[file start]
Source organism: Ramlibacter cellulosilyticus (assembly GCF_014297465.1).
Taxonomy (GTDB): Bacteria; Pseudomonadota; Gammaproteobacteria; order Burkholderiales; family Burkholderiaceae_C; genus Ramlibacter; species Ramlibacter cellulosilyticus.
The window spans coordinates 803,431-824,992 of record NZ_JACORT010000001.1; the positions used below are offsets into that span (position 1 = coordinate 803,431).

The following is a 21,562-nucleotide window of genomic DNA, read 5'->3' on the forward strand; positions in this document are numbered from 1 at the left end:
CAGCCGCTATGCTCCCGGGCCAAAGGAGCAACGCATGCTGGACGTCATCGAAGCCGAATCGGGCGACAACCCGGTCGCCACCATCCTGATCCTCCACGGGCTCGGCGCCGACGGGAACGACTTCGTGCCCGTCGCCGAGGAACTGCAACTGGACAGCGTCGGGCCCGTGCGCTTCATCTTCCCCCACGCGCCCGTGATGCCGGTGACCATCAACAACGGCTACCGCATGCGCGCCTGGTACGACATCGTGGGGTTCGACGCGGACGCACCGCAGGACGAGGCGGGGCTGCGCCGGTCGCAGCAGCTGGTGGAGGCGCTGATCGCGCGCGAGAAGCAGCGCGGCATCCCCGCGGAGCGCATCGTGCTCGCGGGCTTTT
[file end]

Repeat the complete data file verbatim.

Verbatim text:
Source organism: Ramlibacter cellulosilyticus (assembly GCF_014297465.1).
Taxonomy (GTDB): Bacteria; Pseudomonadota; Gammaproteobacteria; order Burkholderiales; family Burkholderiaceae_C; genus Ramlibacter; species Ramlibacter cellulosilyticus.
The window spans coordinates 803,431-824,992 of record NZ_JACORT010000001.1; the positions used below are offsets into that span (position 1 = coordinate 803,431).

The following is a 21,562-nucleotide window of genomic DNA, read 5'->3' on the forward strand; positions in this document are numbered from 1 at the left end:
CAGCCGCTATGCTCCCGGGCCAAAGGAGCAACGCATGCTGGACGTCATCGAAGCCGAATCGGGCGACAACCCGGTCGCCACCATCCTGATCCTCCACGGGCTCGGCGCCGACGGGAACGACTTCGTGCCCGTCGCCGAGGAACTGCAACTGGACAGCGTCGGGCCCGTGCGCTTCATCTTCCCCCACGCGCCCGTGATGCCGGTGACCATCAACAACGGCTACCGCATGCGCGCCTGGTACGACATCGTGGGGTTCGACGCGGACGCACCGCAGGACGAGGCGGGGCTGCGCCGGTCGCAGCAGCTGGTGGAGGCGCTGATCGCGCGCGAGAAGCAGCGCGGCATCCCCGCGGAGCGCATCGTGCTCGCGGGCTTTT